What you have to know about 2015 Hurricanes Season

The 2015 Atlantic hurricane season began on June 1st and will finish on November 30th 2015. On the other hand, the Pacific hurricane season extends from May 1st to November e 30th. Even though the season began earlier this year’s with tropical storm Ana in South Carolina in early May, forecasts are quite positive.

The following graphic, issued by the National Hurricane Center, demonstrates the cumulative number of hurricanes and tropical storms (third category or over) that happen in average every year. Even though we cannot observe it on the graphic, the hurricane season peak normally happens between mid-august until the end of October.

hurricane

According to the National Oceanic and Atmospheric Administration, the number of hurricanes for 2015 will decrease of 20% in comparison with averages observed between 1954 and 2014. This significant decrease is caused by El Nino and the intensity of warm ocean current. In the past, i.e. between 1981 and 2010, we observed an average of 12 tropical storms per year, which the half of them reached the strength of a hurricane. This year, we can imagine that the number of tropical storm will decrease, but it doesn’t mean that damages will be less important.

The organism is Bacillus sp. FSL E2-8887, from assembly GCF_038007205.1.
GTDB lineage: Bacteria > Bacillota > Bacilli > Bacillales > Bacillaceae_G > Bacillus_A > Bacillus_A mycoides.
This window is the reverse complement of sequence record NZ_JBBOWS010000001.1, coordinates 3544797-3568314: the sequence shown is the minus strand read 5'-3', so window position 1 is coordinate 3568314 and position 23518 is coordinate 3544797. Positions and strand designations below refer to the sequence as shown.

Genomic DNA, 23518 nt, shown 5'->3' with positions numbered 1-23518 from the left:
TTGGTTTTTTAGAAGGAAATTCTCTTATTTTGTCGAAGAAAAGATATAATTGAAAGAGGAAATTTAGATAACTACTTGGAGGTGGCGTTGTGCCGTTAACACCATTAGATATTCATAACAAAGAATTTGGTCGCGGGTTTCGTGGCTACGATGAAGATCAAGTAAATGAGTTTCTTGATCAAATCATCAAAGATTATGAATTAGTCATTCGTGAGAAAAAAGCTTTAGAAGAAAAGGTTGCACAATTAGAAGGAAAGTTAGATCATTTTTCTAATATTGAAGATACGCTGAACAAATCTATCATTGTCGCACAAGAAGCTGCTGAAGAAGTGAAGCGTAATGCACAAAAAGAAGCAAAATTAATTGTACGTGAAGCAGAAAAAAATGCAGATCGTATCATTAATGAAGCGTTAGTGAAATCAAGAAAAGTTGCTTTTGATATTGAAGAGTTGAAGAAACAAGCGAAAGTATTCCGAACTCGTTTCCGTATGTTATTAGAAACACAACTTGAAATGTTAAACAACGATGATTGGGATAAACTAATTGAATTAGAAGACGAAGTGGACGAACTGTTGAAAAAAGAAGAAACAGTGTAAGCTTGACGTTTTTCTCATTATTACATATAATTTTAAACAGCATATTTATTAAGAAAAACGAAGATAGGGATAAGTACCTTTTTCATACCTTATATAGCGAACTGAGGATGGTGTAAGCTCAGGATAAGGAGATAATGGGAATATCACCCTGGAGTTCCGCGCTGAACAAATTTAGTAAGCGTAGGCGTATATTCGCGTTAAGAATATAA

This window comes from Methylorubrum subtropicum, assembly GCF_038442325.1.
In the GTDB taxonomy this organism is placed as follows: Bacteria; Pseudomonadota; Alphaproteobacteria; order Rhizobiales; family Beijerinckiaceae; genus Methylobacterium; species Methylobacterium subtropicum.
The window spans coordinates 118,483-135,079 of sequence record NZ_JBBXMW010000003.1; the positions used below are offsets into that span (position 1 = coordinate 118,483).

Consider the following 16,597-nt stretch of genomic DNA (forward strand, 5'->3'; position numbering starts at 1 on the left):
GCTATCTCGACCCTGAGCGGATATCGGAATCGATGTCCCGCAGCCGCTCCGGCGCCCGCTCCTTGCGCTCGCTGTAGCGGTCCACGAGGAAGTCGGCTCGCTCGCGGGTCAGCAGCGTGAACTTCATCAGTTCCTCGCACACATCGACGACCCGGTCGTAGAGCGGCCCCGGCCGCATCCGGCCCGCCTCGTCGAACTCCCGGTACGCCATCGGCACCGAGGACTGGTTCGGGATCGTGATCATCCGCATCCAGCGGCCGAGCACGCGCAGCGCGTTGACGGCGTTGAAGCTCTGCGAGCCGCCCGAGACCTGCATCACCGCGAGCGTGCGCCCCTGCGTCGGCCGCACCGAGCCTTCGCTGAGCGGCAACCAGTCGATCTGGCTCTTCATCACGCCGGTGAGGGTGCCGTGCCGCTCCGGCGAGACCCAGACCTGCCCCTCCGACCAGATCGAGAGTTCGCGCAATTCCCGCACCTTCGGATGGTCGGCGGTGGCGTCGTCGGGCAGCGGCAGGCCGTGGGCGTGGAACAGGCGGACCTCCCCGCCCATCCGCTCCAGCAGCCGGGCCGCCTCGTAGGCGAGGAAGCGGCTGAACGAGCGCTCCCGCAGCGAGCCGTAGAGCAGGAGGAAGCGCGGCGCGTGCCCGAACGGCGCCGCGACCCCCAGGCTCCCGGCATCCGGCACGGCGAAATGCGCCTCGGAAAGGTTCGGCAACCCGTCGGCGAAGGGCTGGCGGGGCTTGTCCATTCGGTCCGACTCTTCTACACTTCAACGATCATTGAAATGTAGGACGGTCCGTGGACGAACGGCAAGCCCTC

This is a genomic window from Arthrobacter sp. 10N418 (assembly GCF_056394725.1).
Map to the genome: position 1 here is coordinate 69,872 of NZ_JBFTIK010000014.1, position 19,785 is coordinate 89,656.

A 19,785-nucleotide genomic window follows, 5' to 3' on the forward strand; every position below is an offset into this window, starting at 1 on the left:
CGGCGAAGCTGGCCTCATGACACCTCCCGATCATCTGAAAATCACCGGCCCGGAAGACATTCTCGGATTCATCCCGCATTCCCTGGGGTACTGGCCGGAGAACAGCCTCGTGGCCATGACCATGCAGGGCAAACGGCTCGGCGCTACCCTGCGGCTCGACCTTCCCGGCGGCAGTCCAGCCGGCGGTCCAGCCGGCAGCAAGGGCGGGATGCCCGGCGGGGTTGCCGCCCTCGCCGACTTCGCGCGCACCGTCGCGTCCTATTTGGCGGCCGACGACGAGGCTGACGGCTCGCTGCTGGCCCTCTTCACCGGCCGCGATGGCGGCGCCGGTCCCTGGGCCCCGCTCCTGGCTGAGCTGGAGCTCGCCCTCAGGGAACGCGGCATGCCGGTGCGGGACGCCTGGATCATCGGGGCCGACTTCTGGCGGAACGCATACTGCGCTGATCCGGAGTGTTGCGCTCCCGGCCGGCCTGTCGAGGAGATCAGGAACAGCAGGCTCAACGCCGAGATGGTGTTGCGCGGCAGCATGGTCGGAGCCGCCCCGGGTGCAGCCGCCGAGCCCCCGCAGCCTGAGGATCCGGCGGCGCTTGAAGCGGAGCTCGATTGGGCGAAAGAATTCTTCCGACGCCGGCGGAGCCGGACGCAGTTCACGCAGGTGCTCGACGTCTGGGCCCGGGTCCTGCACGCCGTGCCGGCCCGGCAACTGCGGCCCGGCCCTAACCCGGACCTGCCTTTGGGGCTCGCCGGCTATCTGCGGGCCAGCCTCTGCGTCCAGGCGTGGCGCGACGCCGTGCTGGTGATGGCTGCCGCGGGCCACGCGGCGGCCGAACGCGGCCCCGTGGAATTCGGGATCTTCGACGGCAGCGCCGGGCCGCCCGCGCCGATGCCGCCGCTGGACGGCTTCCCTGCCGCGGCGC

To date, it’s the Florida State that has been the most touched by tropical storms. In January 2014, a total of 10 272 people have been killed by a hurricane, not counting the 115 billion dollars caused by hurricane damages.

The important consequences that are caused by those tropical storms well represent the significance of the word hurricane. Did you know that hurricane comes from the work hurricane which signifies evil spirit of the wind.

If you are curious to see the names choosen for the 2015 hurricane season, you can see it right here: http://www.nola.com/hurricane/index.ssf/2015/06/hurricane_outlook_june_1.html

Sources:

http://www.nhc.noaa.gov/climo/

http://www.meteomedia.com/nouvelles/articles/ouragans-2015–vers-une-saison-historiquement-calme/51713/

http://www.noaa.gov/

http://flahurricanefund.org/

http://www.hurricane-facts.com/

http://www.basecampconnect.com